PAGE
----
South of the Border

An Interstate 95 classic

BLOGGER’S NOTE: Following is my third and final post about my recent trek from New Jersey to Florida. 

Finally, there was my (re)visit to South of the Border, a sprawling tourist attraction in Dillon, South Carolina. As a colleague from the area put it, “Someone went to the middle of nowhere and said, ‘Hey, let’s build a tourist trap right here!'”

There’s all kinds of stuff going on at South of the Border, which is just south of the North Carolina border (hence the name), and marks its 70th anniversary this year. There are shops, gas stations, rides, restaurants, a “motor inn” (with pools and sauna), a convention center, the Sombrero Observation Tower … and many giant statues of it’s sombrero-clad mascot, Pedro, which doesn’t just idle at Offensive Stereotype, it grinds gears.

But South of the Border seems to have a sense of humor about itself. It kind of knows it’s no Disney World. As I recalled from childhood, there were numerous billboards hawking SOTB from, like, a hundred miles out, each one counting down the miles as you neared the attraction. (If nothing else, the billboards are a handy measure of how much ground you are covering.)

Anyway, in 2020, I had to pull in. I needed to see what, if anything, I could remember from 1966, when my dad drove us from South Jersey to Miami Beach on a family vacation.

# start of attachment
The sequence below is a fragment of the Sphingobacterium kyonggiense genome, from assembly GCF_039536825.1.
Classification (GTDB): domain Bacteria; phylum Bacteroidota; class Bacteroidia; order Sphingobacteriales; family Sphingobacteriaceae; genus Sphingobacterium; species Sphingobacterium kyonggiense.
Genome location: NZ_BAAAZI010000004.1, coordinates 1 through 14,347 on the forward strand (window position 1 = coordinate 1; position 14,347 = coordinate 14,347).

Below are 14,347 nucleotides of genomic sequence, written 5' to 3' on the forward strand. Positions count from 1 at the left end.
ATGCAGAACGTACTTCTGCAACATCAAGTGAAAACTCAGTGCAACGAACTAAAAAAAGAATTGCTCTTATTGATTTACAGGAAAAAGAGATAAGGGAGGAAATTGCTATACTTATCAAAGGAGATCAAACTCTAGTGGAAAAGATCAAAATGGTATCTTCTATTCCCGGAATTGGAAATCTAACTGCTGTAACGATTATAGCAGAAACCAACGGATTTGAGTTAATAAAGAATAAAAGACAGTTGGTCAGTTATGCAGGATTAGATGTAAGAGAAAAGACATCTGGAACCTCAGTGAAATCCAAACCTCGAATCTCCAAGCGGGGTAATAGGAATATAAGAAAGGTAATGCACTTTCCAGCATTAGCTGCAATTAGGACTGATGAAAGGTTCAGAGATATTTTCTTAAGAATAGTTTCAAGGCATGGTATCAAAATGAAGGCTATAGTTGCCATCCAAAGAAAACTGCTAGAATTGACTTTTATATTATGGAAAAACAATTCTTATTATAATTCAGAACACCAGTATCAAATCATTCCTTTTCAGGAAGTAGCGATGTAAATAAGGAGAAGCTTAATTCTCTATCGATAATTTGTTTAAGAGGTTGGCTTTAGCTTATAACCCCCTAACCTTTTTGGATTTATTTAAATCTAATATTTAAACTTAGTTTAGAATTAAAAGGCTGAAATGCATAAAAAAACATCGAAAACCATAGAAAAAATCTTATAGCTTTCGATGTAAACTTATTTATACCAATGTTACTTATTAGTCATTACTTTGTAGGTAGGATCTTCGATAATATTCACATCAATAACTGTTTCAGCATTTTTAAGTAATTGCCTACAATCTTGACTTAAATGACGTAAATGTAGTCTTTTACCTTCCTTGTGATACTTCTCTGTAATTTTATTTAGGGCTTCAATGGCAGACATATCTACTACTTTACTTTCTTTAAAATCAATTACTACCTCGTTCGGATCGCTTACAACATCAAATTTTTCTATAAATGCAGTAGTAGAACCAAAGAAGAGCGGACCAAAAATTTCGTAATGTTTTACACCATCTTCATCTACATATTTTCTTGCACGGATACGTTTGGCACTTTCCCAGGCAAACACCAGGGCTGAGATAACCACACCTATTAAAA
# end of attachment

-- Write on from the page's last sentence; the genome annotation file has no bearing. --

Gosh, very little at South of the Border looks familiar, except for one sign. (I’m saving that one for last.) Above stands Pedro in front of an eatery. Leo Carrillo thinks this statue is racist.

(Yeah, that gag is a little bit “inside.” Scroll to the bottom for clarification.)

Another view of that eatery. For children (and most men), any time you can eat at a place that has a giant cheeseburger over the entrance, it’s a good thing.

Here’s Pedro in front of the restrooms. He seems to be bidding you, “¿Tienes que ir al baño? Sé mi invitado, viajero cansado.”

Here’s Pedro wearing what appears to be Evel Knievel‘s karategi.

Signage that can’t be missed from Interstate 95.

And finally, here is the only thing I do remember (or think I remember) from my ’66 visit to South of the Border. The minute I saw this guy, I flashed back. But is memory playing a trick on me? Was he in existence in the Year of Our Lord 1966?

Yes! My hippocampus is still firing on all cylinders! Check out the vintage automobiles in the above photo (from the South of the Border website)! Heck, they look like ’66 models!


The Magic Geekdom’s video profile of SOTB has some cool drone’s-eye views of the attraction.

Joke clarification

Leo Carrillo (above) played Pancho on TV’s “The Cisco Kid.” A Los Angeles native of Spanish ancestry, Carrillo was Hollywood’s go-to for any role requiring a sombrero.

There’s a state park in Los Angeles County named after Carrillo. (He served on the park’s commission.) “Beach Blanket Bingo” and “Attack of the Crab Monsters” were filmed there. Roger Corman once sent Peter Bogdanovich there to film new scenes for “Voyage to the Planet of Prehistoric Women” (1968), telling Bogdanovich: “Leo Carrillo Park can double for the Red Sea.”